Two of the world's best 154-pounders will duel for a shot at a world title when Erickson Lubin and Jeison Rosario square off Saturday night on SHOWTIME PPV.
Scarcity changes the marketplace.
On July 17th, Jermell Charlo (34-1, 18 KO) will risk his WBC, WBA, IBF, and lineal super welterweight titles against WBO champion Brian Castano (17-0-1, 12 KO). The victor will be just the sixth male boxer since the inception of the WBO in the late 1980s to hold four major titles at once.
It’s one of the most anticipated fights of the year for fans.
For fighters at 154-pounds, it means becoming a champion gets harder. Unification in boxing increases the scarcity of titles and escalates the need for risk to earn a title shot.
This Saturday, June 26, unbeaten two-division champion Gervonta “Tank” Davis moves up two divisions to challenge WBA World Super Lightweight Champion Mario “El Azteca” Barrios, live on SHOWTIME pay-per-view (9 p.m. ET/6 p.m. PT). In the co-feature, former title challenger Erickson Lubin (23-1, 16 KO) and former unified titlist Jeison Rosario (20-2-1, 14 KOs) will lock horns for a mandatory WBC world super welterweight title shot but it could be any sanctioning body’s eliminator.
After July, all roads lead in one direction.
It makes Rosario-Lubin a throwback fight in a way many might not think of.
Rosario-Lubin is a non-title clash between consensus top ten contenders still in the prime of their careers. Both men can be found not only in the WBC top ten but also the top tens of major media outlets with rankings.
How often does boxing really deliver those kinds of fights anymore?
It used to be standard fare, on the way to a title or in pursuit of regaining one. Sugar Ray Leonard went through more top ten contenders before he defeated Wilfred Benitez for his first title than most champions have defended against in the years since Leonard’s two welterweight reigns. Between his loss to Joe Frazier and title win over George Foreman, Muhammad Ali beat more of the rest of the heavyweight top ten than either rival.
It happened below the megastar level as well. It had to. There were, at most, two belts to go around. Scarcity meant title shots were more difficult to get and staying proven after a loss demanded more than just being busy.
Times have changed and the current landscape in boxing can work against risk without a belt on the line.
Boxing fans are living through one of the deepest and most competitive eras in some sixty years of 154-pound history. A volume of quality action in recent years includes a widely acclaimed Fight of the Year between Jarrett Hurd and Erislandy Lara.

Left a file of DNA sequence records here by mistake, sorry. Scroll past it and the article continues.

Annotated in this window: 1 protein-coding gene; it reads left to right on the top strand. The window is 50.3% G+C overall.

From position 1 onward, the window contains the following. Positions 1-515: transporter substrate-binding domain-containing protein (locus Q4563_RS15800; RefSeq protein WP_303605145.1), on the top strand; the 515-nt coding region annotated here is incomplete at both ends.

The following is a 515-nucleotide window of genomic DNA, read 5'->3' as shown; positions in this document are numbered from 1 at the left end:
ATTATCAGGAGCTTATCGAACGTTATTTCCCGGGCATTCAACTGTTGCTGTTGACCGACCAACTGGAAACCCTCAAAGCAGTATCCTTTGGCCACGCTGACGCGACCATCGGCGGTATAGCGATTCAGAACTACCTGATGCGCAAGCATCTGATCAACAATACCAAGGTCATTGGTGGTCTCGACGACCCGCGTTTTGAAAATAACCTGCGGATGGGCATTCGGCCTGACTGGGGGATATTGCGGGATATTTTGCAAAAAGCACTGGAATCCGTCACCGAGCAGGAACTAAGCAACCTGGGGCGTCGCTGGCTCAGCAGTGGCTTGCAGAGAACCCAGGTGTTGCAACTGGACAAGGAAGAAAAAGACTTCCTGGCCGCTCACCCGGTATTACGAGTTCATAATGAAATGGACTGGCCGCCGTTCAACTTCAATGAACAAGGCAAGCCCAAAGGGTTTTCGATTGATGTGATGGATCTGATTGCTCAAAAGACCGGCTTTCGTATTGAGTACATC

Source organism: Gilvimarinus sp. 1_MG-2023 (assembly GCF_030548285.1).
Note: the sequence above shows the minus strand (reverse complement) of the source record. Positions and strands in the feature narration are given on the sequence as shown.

Consider that there have been seven fights between just the most current top ten of the Transnational Boxing Rankings Board, where Rosario is rated third and Lubin seventh. All seven fights had at least one sanctioning body title on the line. The last half decade featured several more top ten clashes between men rated at the time like Jermall Charlo and Hurd versus Julian Williams, or Austin Trout versus both Charlo brothers.
Those all had titles on the line too.
“ I don’t want any tune-up fights, that’s why I took this fight against Rosario. ” Super Welterweight Contender - Erickson Lubin
Lubin-Rosario is both an anomaly and also arguably the best non-title fight of this outstanding 154-pound era.
Lubin and Rosario might be fighting this weekend even if their division wasn’t on the verge of complete unification. They just wouldn’t necessarily have to if there were more titles available right now. This is the path of more resistance, something boxing fans can always applaud.
On its own the fight pits men whose styles should make for high drama. Lubin is an educated boxer-puncher and Rosario a physical brawler. Both men have been stopped and hurt along their way. The fight is rendered more dramatic when one considers Rosario and Lubin aren’t just running toward a fire with each other.
They’re potentially running toward a flame they’ve both been scorched by.
Rosario, 26, shocked the boxing world in early 2020 with a knockout of unified super welterweight champion Julian Williams and agreed to face Charlo for further unification in his next fight. While Rosario competed well, he was dropped multiple times and stopped with a nasty body shot in the eighth round. Lubin, 25, lasted seven fewer frames against Charlo in 2017, stopped in the first round for what remains his lone defeat and lone title opportunity.
Now Rosario and Lubin will fight each other knowing the destination could be a return to their most devastating day as a professional. They want to be champions.
Facing one another is the fastest way to get there.
At a press conference last week, Rosario recognized that his clash with Lubin bucks trends. “What happened in the Charlo fight was the fluke. Me winning the titles was not the fluke. I’m going to show everybody that I will bounce back from that loss and win my next fight. I have no problem taking this fight. It’s not a mistake at all. This is what we do. We fight.”
Lubin isn’t shying away from earning a second title shot while attempting to win his sixth straight since the Charlo loss. “I don’t want any tune-up fights, that’s why I took this fight against Rosario. I gained a lot of confidence and everything is clicking for me right now. When I become world champion, I want to be able to say that I’ve beat all the top guys in the division. That’s just how I am. I’m a competitor.”
Boxing is healthy when the best fight the best. Charlo-Castano gives us that in weeks. It’s even healthier when more of the best men behind them fight their way to the front of the line to be next.
It’s the way it used to be.
It’s the way it will be when Erickson Lubin and Jeison Rosario step into the ring together on Saturday night.
For a closer look at Lubin vs Rosario, check out our fight night page.
- Lubin vs Rosario